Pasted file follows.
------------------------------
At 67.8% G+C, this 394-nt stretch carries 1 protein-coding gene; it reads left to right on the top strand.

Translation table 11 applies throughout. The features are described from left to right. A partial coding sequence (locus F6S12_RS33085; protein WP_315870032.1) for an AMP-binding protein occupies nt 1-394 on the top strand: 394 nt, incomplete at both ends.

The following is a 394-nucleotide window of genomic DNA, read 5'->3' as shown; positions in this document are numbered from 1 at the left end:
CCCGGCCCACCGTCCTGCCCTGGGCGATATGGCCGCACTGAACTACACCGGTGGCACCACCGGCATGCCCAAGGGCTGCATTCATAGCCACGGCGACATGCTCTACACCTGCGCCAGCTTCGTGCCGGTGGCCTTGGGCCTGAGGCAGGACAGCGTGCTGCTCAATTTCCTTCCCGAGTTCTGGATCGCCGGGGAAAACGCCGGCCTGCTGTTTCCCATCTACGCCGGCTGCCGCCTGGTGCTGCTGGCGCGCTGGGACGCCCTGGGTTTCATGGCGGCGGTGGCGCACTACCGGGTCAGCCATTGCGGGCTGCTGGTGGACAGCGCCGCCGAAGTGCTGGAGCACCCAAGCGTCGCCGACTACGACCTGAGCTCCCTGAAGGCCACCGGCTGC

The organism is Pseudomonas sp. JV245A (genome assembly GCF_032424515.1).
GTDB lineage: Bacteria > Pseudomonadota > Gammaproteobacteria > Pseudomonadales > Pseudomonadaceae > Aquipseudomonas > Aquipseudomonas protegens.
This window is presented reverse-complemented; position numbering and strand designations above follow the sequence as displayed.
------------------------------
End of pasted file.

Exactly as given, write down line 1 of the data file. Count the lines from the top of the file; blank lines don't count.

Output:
At 67.8% G+C, this 394-nt stretch carries 1 protein-coding gene; it reads left to right on the top strand.